We observe that slip weakening induced by the velocity perturbations predominantly controls frictional behavior. Postvelocity step slip-dependent frictional rates at 100 µm/s indicate narrow range from η = −0.007 to −0.006, as well as those at 10 µm/s for which η = −0.006 to −0.005 for all experiments (Figure 4). This suggests that the slip-dependence of friction is independent of velocity history but dependent on slip velocity itself. However, we observe that the friction slip dependence after a velocity step is strongly reduced compared to slip dependence at the same velocity with no step, suggesting that the velocity perturbation induces slip weakening. (Figure 4d).

The origin of the induced slip weakening is uncertain. One possibility is that slip weakening behavior represents the gouge seeking a steady state friction value that is normally lower when no perturbation has occurred. The slip-dependent frictional rates observed after velocity steps correlate with the differences in friction during constant velocity experiments (Figure S1 in the supporting information). The friction coefficients from the constant velocity experiments vary from 0.55 at 0.1 µm/s to 0.28 at 100 µm/s (Figure S1a). The slip occurrence of slip weakening friction after velocity steps seems to correlate with the difference in friction measured during constant velocity experiments (Figure S1b). However, we point out that this difference in steady state friction does not necessarily explain the rate of weakening; i.e., the friction may drop rapidly for a small difference or slowly for a large difference, and vice versa.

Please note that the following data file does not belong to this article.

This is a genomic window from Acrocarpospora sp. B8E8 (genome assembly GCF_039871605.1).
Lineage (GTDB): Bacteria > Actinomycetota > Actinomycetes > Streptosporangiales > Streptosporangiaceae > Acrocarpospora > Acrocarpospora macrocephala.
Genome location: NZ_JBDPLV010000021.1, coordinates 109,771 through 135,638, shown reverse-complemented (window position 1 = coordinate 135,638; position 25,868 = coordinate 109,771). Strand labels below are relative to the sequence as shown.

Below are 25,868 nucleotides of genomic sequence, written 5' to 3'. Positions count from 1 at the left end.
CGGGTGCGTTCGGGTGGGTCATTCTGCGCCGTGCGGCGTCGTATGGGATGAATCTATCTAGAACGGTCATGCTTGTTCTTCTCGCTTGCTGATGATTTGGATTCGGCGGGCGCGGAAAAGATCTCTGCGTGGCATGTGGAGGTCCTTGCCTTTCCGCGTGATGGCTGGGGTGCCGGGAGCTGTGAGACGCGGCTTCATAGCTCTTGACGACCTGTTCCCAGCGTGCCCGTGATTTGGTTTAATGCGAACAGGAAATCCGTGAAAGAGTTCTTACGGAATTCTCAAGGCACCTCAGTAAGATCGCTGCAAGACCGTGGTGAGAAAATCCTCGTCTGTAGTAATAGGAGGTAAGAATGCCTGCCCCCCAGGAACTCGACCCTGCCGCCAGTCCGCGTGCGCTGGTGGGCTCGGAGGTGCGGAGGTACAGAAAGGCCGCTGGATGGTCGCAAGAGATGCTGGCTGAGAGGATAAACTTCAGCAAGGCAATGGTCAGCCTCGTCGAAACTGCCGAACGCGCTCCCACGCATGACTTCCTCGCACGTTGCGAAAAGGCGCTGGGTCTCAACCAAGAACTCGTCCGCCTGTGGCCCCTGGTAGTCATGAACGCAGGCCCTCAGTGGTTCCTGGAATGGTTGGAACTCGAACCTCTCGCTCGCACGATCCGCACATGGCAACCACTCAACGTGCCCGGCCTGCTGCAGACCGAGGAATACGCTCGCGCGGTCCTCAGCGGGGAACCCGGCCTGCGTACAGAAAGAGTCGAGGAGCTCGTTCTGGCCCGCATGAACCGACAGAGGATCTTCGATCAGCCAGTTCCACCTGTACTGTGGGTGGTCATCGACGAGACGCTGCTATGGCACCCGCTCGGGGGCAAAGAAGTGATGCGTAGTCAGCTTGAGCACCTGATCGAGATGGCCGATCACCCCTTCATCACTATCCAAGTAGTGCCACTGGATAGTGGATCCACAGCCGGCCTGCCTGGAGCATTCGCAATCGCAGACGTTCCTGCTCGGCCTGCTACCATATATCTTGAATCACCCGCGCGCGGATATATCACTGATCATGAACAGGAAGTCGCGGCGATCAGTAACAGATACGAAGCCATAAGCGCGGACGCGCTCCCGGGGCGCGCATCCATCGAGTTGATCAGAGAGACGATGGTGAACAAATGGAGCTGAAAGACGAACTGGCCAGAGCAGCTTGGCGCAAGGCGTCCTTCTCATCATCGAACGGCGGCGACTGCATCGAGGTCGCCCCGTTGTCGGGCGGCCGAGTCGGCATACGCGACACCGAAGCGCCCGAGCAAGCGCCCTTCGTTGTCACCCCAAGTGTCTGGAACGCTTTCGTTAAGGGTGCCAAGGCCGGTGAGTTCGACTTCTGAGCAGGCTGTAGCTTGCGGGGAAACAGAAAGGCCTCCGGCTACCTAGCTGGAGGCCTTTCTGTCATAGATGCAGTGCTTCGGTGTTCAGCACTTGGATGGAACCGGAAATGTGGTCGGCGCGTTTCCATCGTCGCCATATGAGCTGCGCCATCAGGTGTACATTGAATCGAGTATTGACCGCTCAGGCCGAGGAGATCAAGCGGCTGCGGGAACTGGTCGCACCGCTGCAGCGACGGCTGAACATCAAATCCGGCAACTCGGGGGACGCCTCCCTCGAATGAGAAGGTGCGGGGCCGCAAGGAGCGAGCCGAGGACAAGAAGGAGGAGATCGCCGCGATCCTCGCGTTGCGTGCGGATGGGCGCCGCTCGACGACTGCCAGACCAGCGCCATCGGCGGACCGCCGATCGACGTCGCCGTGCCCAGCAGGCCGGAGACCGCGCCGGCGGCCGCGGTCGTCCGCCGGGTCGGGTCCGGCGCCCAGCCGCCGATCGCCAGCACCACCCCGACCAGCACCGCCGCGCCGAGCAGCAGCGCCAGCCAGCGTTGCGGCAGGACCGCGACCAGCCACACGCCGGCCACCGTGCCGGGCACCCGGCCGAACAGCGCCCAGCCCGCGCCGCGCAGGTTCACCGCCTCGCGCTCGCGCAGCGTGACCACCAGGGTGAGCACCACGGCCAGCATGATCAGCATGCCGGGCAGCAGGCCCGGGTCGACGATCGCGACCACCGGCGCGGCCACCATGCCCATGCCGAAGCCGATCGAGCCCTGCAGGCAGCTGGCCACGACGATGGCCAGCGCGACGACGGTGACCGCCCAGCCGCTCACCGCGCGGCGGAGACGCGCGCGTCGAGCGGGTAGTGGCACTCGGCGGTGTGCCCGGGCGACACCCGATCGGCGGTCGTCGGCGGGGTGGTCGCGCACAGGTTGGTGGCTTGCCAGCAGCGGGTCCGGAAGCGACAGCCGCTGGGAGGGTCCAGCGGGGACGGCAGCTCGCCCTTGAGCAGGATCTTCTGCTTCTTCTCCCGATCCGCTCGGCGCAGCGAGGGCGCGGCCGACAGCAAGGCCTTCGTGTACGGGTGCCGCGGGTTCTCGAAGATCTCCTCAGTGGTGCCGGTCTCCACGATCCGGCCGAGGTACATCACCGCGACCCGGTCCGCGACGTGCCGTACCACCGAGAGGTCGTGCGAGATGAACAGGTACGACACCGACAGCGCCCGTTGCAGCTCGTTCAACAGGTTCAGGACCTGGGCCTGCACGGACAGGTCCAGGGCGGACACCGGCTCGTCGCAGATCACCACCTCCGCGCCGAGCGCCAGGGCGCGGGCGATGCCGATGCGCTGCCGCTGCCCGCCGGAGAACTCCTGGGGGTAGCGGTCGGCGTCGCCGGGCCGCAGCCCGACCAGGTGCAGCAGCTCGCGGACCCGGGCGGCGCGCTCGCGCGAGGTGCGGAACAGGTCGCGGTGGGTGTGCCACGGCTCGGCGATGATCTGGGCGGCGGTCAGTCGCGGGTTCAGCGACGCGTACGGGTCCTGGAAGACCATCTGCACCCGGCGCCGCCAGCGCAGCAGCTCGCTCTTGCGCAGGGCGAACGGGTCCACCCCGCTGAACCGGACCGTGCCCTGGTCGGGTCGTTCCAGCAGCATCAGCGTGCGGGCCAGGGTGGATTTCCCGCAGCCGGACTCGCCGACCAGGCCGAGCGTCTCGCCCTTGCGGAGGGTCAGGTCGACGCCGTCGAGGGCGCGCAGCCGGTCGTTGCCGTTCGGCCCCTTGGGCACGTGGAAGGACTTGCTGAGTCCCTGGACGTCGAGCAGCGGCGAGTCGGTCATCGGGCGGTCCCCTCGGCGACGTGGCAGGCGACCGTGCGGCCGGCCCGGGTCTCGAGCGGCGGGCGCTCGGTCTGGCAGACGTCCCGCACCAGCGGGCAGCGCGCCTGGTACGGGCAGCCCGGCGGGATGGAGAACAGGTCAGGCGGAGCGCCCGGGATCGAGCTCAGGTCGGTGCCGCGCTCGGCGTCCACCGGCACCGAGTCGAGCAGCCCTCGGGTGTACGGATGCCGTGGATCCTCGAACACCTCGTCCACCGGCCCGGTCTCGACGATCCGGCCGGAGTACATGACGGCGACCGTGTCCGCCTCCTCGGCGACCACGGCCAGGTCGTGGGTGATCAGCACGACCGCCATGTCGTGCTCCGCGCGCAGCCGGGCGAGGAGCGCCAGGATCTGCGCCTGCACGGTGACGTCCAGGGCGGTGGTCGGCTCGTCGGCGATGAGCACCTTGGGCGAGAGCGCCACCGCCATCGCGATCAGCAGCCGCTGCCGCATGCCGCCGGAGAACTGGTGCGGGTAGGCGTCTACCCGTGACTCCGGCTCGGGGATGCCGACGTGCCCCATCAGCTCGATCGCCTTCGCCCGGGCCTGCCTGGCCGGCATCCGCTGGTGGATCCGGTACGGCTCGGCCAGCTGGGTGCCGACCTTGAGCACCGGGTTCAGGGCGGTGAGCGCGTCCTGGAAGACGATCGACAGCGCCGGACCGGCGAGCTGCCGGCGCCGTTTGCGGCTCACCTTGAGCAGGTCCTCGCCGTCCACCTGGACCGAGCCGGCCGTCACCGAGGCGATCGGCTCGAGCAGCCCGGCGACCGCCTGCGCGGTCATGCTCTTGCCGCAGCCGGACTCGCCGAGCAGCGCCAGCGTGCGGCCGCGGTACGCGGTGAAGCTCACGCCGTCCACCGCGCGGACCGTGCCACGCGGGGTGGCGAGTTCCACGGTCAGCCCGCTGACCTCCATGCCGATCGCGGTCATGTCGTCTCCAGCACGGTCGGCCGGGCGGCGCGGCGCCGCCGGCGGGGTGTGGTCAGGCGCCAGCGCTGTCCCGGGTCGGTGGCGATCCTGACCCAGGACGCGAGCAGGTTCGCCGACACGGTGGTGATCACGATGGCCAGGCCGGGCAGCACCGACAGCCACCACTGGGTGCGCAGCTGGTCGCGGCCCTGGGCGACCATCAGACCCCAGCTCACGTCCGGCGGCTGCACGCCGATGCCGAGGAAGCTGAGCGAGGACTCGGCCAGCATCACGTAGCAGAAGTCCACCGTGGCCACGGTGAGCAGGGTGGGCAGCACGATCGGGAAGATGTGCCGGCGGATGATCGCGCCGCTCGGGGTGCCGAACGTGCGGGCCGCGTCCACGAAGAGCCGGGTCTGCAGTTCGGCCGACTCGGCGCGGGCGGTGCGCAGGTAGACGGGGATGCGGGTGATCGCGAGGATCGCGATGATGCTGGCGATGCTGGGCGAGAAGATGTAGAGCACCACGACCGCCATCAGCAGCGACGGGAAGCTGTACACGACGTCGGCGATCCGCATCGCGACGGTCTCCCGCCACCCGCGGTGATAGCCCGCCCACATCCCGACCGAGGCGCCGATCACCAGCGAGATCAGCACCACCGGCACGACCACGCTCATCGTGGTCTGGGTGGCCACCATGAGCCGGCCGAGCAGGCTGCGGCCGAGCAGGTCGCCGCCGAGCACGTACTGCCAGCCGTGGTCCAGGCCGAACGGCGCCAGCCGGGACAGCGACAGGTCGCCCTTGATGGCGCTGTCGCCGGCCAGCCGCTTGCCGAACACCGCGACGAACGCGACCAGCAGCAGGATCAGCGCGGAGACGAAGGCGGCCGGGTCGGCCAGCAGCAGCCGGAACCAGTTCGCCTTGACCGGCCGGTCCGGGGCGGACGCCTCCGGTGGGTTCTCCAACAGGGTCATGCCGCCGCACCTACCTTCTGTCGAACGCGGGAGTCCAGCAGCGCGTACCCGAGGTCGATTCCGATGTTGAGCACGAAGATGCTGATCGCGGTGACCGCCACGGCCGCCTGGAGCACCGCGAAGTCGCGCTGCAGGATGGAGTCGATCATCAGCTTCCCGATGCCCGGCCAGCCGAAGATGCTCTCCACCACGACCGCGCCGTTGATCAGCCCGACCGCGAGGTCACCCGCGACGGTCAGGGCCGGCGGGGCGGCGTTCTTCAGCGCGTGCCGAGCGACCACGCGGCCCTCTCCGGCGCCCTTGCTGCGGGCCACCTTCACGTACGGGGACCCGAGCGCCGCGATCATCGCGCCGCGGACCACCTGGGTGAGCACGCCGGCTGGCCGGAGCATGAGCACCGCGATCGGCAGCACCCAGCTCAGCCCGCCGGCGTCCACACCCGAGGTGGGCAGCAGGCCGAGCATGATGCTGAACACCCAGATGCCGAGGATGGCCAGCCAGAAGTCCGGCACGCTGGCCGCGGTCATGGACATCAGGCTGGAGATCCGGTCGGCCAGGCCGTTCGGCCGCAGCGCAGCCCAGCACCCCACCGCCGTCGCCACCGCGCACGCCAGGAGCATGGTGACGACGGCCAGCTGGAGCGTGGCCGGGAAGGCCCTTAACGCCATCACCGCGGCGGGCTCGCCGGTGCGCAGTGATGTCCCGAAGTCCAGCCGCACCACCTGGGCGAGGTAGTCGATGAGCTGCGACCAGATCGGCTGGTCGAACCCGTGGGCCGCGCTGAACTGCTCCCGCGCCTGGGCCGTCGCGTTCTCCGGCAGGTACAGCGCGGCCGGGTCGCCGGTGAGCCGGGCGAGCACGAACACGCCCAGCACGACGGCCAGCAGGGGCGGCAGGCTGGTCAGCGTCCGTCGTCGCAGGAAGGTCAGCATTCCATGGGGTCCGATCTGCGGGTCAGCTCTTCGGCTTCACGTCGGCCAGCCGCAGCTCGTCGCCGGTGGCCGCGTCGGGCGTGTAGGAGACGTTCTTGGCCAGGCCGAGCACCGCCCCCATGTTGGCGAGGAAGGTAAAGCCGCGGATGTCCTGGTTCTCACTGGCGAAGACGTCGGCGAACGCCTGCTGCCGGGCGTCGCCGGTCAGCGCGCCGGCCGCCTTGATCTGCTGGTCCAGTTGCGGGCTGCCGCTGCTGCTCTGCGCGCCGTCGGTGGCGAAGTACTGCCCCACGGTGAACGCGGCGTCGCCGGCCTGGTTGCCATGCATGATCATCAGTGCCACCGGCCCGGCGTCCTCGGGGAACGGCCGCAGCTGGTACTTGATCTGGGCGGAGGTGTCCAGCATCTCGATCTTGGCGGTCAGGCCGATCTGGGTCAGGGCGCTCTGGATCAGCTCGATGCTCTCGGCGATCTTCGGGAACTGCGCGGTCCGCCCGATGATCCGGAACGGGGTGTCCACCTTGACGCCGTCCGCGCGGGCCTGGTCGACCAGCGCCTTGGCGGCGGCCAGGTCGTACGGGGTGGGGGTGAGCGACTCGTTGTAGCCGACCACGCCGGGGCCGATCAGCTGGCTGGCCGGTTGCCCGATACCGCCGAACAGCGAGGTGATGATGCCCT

It is similarly difficult to relate friction slip dependence to physical changes in the shearing material. In terms of rate-dependent friction, the parameters a, b1, and Dc1 are thought to be related to the evolution of grain-scale contact asperities and/or porosity in response to the velocity step [e.g., Dieterich, 1981; Sleep, 1997; Blanpied et al., 1998]. However, the mechanisms associated with b2 and Dc2 are still unknown and mainly employed to provide a better fit to experimental data [e.g., Blanpied and Tullis, 1986; Blanpied et al., 1998]. Comparison between velocity step data modeled over 1 mm and over 8 mm shows that a, b1, and Dc1 are largely unaffected by the displacement considered in the analysis (Table 1). However, a large difference is seen in b2 and Dc2, which are sometimes not necessary to describe the data over 1 mm, and results in a significant decrease in a − b. This suggests that if grain-scale asperity contact mechanics describe a, b1, and Dc1, then a completely different mechanism is associated with b2 and Dc2 which must operate on a millimeter scale.